6. The possibility that Lorelei will love McDonald’s as much as I do: French fries have been one of my favorite foods since I can remember. I used to try to get Happy Meals from McDonald’s all of the time – partly for the toys you were supposed to collect, but mostly because I really, really wanted French fries. This habit has not stopped and I try to get my fiancé to pick up McDonald’s for me on a regular basis. I want Lorelei to be healthy, though, so McDonald’s is obviously out of the question, but it’s going to be extremely hard to adjust to life without fries and caramel sundaes. Good thing I have a big girl job and can pick up some McDonald’s on my lunch break when times get desperate. Lorelei will never know.

7. The possibility that Lorelei will hate me: This is a genuine fear that I think most people have when they think about their children becoming teenagers. None of us would say that we were always pleasant to our parents after we hit 13, and we certainly wouldn’t deny having at least entertained the thought of hating them once or twice, and that really scares me. I don’t like being hated, even if it’s just for a little bit. But what scares me even more than the chance that Lorelei will hate me is the chance that I’ll end up gravitating toward “best friend” territory and will be too forgiving of her mistakes as she grows into her own person. I’m pretty easygoing, and I worry that I won’t be strong enough when it comes to disciplining her. That’s how I am when it comes to my cats anyway. I tend to think their misbehavior is endearing. But they’re not trying to experiment with drugs and alcohol, so maybe I shouldn’t critique my parenting style just yet. Oh God. I forgot about the drugs and alcohol aspect of parenting! Maybe I should go stare at the drawers full of baby clothes in the nursery to remind myself that 13 years is a long ways away.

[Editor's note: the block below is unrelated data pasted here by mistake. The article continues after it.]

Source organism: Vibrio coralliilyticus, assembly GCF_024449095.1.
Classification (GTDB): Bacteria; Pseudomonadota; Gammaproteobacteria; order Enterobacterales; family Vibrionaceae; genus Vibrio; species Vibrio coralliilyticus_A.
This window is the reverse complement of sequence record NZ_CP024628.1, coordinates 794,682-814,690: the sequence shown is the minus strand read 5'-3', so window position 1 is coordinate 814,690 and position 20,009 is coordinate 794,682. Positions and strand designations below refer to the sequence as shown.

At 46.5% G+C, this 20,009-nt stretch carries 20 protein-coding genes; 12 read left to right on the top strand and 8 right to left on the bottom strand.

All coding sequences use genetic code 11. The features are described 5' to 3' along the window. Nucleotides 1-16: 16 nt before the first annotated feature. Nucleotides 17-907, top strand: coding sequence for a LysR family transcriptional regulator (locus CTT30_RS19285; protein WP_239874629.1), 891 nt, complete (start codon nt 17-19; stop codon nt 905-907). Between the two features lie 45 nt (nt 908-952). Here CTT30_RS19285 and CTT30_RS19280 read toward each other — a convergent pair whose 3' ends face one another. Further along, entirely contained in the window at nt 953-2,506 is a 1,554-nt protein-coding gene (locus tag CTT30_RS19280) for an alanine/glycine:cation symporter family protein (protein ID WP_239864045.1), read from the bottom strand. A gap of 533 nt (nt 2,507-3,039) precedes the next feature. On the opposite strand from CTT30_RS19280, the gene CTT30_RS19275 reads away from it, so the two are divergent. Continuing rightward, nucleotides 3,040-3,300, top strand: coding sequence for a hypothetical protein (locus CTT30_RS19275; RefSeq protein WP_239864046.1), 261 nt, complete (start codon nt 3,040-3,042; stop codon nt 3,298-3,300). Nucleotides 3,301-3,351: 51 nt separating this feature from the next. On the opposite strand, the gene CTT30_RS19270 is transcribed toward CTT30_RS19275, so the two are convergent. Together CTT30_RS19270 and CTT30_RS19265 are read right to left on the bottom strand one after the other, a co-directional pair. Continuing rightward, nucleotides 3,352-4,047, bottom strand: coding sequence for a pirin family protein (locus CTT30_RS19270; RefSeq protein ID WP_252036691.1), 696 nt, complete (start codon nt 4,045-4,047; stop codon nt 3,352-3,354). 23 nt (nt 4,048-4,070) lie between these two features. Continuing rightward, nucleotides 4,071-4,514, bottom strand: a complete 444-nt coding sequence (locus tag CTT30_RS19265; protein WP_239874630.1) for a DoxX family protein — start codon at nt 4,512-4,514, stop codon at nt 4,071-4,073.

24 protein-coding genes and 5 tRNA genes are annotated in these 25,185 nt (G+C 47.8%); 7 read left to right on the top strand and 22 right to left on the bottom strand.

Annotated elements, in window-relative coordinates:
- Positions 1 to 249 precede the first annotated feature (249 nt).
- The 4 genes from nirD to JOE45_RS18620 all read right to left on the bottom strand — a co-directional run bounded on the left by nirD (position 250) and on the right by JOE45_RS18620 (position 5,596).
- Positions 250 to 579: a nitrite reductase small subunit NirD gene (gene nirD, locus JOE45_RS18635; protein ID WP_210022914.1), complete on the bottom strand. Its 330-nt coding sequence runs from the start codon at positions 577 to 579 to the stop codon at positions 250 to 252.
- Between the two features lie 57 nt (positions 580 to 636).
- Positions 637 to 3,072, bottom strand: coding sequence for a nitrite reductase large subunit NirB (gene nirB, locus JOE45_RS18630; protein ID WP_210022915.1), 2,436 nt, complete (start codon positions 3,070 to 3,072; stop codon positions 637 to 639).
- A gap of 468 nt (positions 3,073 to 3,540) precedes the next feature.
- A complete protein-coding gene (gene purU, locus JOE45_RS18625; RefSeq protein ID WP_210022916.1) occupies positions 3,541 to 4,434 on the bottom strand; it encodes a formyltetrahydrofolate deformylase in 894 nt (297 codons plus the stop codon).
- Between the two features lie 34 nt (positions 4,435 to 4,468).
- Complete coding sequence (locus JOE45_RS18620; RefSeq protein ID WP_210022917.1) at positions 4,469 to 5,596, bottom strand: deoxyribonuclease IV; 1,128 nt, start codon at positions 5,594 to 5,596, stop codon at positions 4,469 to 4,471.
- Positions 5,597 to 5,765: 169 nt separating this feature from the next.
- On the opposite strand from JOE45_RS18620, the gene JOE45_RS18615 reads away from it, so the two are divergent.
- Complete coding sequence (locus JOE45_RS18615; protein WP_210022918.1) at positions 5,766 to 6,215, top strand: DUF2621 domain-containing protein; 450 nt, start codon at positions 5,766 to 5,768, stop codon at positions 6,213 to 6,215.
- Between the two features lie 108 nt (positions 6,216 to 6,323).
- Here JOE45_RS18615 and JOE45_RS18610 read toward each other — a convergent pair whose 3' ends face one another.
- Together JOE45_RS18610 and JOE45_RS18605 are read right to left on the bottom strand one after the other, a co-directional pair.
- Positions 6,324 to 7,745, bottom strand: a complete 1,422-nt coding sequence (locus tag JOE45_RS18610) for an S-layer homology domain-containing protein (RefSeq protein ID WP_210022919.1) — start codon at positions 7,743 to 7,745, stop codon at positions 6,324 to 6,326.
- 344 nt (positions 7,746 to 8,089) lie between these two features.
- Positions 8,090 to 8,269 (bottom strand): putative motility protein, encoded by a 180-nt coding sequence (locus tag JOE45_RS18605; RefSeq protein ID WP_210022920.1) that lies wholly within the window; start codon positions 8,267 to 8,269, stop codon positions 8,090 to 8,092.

I suppose I’ll stop now, because my plan totally backfired. I didn’t exactly talk myself out of being afraid of these things; rather I exacerbated my fears by trying to make each paragraph long enough. Now, if you’ll excuse me, I’m going to go research what contractions feel like in case the stomach pains I’m having aren’t really stomach pains at all.

  • Sarojin Abhishaker McAllister

    Sounds like you’re a normal terrified soon-to-be mom. It all works out, though. As long as you make sure to love them and teach them respect as soon as you can. If they respect you, you won’t need to worry about them turning out horrible. And don’t let them get hooked on candy! They don’t need candy every time you stop at the store!!! :) Wishing you well!